Robbins agreed. “I’ve found that refusing to pursue someone’s approval or acceptance of my chronic condition is the way to go,” he explained. “Attempting to validate myself through another person’s acceptance is pointless. Instead, I view being open about my journey as a privilege I extend to a potential partner. Their reaction will determine whether or not I want them to be in my life.”
The sex educator known as Laureen HD added that “potential partners tend to ask ‘what happened?’ after you disclose that you have an STI. And a common mistake — at least, I consider it a mistake — that people with herpes make is to feel that they owe potential partners an explanation on how they contracted herpes, as if contracting it from a cheating boyfriend versus from a one night stand makes a difference.
“I did an experiment
where I used Tinder for a month, where the only thing my bio read was ‘I have genital herpes, swipe right only if you’re cool with it.’ I didn’t know what to expect, but my fearful self, brainwashed by the stigma, anticipated that there was going to be a lot of slut-shaming or rude interactions. But none of that happened. Most guys who swiped right were genuinely appreciative of how upfront I was about the information, and a few were even down to meet up and get to know each other in person. This taught me that we are more understanding of STIs in the privacy of our relationships than we are in public conversations.”
What should people without STDs know about dating someone who’s positive?
Many people may just assume that they’re negative and have not been tested for STDs. The experts I contacted point out that someone who knows that they have an STD is more likely to be aware of their sexual health. “People who are openly STD-positive are the people you should least fear,” Robbins said. “It’s the people who say they’re negative — but maybe they’re only assumed negative or maybe they’ve just never been tested — who actually pose the most risk.”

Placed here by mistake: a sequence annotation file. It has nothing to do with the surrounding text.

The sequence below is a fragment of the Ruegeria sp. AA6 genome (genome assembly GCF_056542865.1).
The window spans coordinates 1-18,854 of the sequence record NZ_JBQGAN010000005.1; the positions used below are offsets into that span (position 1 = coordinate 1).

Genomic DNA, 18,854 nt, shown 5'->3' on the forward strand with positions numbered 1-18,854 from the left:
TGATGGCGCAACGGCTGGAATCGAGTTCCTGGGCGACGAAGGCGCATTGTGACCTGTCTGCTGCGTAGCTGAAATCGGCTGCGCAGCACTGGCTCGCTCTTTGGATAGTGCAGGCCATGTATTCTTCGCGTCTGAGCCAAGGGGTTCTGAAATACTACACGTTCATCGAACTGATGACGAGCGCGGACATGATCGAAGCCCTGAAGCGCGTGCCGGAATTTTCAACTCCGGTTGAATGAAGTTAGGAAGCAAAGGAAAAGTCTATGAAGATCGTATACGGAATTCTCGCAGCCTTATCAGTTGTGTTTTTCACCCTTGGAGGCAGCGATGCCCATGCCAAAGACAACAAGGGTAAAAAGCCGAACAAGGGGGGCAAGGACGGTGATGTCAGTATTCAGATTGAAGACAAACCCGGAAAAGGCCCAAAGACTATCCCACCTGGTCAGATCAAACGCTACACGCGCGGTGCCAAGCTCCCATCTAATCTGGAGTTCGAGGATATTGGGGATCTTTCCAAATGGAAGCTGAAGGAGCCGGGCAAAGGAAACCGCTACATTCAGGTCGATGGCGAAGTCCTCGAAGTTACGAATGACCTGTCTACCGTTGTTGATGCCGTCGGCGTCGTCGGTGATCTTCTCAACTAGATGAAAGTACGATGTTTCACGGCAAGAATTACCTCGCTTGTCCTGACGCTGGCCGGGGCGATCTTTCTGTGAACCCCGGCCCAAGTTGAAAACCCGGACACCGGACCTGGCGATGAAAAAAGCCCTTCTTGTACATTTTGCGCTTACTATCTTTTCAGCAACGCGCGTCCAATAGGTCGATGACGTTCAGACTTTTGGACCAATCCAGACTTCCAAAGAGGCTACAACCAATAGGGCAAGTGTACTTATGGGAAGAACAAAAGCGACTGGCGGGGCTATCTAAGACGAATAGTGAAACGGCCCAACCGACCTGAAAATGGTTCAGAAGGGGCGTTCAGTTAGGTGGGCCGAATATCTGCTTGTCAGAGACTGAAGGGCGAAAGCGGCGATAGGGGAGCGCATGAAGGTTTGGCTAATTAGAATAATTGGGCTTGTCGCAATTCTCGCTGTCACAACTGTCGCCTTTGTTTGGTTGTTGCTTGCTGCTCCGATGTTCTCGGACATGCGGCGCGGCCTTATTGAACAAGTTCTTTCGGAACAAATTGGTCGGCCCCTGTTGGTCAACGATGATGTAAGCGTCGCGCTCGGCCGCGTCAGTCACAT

It’s also worth educating yourself about that risk. “A once-daily preventive medication called PrEP
is now available for people who are in a relationship with someone who is HIV-positive,” Alberda said. “We also know now that if viral loads are undetectable, HIV is unable to be passed along to a partner.”
Sex therapist Michael Vigorito explained, “Studies show a decrease in HIV infections associated with two medical advances: taking a pre-exposure prophylaxis (PrEP) for those who are HIV negative and ‘undetectable = untransmittable’ for those who are positive. My clients share that these interventions decrease their anxieties about HIV infection or transmission and allow them to enjoy their sexuality more fully.”
It’s clear that having an STD doesn’t have to put an end to dating or sex. Just like safe sex, it’s one more topic you’ll want to discuss with a new partner before getting intimate.
“When I got diagnosed with genital herpes, which is an incurable STI, it felt like going back to teenage years and having to learn how to date all over again,” Laureen HD said. “How to make myself look approachable without coming off as easy or promiscuous, how to build self-confidence to put myself out there again, how to not fall for the first person who would fall for me in light of my disclosure, etc.
“After my first rejection, I remember thinking, ‘That’s it, I won’t ever be able to be in a relationship anymore. I won’t ever be a wife. I won’t ever be a mom.’ Those fears and insecurities even lead me to neglect letting some partners know of my diagnosis in a timely way. But a lot of trial and error later, I figured I would rather be rejected while having done the right thing than accepted but having neglected their consent. The emotional fragility never vanishes completely, even after getting many positive responses.”